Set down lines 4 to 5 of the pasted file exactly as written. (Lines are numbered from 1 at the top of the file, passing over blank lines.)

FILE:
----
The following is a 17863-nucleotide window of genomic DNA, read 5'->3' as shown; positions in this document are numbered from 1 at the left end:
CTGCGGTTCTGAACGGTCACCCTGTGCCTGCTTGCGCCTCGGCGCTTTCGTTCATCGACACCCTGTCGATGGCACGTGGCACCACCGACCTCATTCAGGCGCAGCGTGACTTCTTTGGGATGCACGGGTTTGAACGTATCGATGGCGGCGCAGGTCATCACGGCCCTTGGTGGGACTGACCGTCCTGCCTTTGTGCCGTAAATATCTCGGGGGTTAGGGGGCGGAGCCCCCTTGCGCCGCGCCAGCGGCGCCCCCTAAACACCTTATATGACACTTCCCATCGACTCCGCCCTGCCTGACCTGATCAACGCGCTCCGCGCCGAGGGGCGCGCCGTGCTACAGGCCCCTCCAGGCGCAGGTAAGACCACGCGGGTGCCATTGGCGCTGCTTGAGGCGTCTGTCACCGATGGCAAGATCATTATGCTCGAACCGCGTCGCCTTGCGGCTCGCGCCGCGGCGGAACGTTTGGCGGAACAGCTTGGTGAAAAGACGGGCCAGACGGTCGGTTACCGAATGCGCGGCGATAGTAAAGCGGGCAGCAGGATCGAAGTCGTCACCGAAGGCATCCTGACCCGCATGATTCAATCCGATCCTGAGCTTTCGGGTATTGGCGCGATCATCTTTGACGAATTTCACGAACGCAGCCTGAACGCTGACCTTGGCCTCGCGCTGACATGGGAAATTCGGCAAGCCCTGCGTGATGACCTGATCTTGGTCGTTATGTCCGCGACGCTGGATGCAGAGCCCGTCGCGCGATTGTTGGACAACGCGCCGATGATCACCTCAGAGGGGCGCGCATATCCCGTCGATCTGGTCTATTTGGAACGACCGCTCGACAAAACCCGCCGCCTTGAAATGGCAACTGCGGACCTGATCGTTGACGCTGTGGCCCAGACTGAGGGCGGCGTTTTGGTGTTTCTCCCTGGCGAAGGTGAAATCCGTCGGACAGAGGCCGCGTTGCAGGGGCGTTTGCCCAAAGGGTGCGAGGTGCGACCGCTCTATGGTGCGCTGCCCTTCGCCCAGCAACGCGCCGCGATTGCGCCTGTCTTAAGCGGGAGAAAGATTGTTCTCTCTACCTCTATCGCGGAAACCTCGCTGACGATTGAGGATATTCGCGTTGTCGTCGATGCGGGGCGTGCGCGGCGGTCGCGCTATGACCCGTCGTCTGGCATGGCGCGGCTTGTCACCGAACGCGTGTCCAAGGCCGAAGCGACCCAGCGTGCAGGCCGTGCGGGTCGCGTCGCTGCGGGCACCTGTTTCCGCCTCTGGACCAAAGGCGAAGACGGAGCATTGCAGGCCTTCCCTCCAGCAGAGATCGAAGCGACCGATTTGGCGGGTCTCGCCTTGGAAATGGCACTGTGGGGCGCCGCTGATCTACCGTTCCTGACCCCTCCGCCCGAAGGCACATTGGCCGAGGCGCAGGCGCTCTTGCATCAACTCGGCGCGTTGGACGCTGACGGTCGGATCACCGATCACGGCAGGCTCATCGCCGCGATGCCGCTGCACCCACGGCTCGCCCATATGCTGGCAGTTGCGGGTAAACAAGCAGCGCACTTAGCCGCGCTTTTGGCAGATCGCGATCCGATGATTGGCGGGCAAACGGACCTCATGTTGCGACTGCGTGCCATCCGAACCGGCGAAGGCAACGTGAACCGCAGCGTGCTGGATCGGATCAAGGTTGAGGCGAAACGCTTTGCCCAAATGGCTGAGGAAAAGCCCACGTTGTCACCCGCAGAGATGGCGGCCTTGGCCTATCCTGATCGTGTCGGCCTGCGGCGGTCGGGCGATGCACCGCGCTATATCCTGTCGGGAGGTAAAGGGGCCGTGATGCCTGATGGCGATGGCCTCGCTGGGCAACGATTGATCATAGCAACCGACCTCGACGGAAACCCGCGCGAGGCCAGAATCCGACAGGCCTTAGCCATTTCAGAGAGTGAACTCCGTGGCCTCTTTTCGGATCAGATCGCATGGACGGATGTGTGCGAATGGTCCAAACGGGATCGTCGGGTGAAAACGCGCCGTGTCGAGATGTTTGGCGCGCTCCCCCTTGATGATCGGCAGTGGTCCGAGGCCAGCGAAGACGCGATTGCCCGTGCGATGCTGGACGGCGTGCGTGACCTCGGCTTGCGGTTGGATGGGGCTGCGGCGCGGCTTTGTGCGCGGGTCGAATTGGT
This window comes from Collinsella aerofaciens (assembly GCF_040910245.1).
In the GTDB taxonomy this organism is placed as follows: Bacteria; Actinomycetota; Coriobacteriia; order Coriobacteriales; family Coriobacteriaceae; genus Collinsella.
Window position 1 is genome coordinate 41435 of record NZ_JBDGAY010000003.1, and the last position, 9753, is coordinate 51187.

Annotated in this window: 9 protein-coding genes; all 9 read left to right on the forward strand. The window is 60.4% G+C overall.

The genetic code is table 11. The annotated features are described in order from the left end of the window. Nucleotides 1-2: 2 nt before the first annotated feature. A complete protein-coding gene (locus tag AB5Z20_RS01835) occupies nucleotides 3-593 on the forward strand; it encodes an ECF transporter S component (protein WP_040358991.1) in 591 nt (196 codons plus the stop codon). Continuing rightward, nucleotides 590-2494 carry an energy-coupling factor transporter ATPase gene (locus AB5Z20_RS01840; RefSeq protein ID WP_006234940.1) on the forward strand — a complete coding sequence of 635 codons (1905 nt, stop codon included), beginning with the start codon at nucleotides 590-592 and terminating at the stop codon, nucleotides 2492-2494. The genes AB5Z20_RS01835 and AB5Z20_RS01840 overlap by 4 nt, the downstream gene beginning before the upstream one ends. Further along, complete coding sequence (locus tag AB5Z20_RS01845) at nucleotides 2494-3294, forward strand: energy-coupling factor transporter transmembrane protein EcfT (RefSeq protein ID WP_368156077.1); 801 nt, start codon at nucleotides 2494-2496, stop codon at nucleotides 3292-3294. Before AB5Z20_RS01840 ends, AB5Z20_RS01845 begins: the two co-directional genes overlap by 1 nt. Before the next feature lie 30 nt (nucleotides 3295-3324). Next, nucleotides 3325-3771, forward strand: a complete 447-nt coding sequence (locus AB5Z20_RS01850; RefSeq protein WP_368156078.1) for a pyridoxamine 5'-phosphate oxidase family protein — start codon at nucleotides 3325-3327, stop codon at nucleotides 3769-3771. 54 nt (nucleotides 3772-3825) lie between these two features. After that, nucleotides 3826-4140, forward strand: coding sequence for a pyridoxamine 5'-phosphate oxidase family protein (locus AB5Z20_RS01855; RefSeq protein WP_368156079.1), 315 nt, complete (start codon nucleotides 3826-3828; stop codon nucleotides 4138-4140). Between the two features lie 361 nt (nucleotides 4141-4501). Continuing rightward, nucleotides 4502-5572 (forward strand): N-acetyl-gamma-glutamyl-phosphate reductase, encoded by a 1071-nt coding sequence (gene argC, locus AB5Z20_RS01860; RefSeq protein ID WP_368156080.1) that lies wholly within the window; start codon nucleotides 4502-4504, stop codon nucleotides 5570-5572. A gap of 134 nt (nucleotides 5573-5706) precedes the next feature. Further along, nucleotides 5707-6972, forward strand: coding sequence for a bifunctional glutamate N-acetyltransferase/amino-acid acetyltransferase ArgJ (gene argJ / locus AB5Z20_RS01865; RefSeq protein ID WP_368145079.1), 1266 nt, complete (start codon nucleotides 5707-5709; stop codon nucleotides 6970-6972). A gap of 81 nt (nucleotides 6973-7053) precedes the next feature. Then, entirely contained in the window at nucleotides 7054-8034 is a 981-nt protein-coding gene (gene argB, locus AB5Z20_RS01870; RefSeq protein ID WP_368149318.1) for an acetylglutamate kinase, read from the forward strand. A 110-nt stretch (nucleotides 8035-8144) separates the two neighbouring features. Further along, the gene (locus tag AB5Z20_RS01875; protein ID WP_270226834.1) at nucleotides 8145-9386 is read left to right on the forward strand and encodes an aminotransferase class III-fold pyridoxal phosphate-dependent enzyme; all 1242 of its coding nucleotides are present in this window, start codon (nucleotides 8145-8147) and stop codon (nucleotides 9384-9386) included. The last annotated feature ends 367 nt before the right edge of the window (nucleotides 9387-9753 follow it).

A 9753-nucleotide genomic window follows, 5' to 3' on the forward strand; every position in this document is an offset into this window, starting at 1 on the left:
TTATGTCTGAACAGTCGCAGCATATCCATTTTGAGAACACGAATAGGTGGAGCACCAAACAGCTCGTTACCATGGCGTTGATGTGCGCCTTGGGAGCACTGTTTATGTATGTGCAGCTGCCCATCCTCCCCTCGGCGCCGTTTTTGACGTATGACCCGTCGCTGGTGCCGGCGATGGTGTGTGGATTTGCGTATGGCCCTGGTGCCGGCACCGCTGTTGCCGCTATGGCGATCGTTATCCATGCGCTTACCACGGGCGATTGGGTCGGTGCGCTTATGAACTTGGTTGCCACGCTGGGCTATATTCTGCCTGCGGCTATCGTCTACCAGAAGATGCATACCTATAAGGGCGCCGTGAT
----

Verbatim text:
In the GTDB taxonomy this organism is placed as follows: Bacteria; Actinomycetota; Coriobacteriia; order Coriobacteriales; family Coriobacteriaceae; genus Collinsella.
Window position 1 is genome coordinate 41435 of record NZ_JBDGAY010000003.1, and the last position, 9753, is coordinate 51187.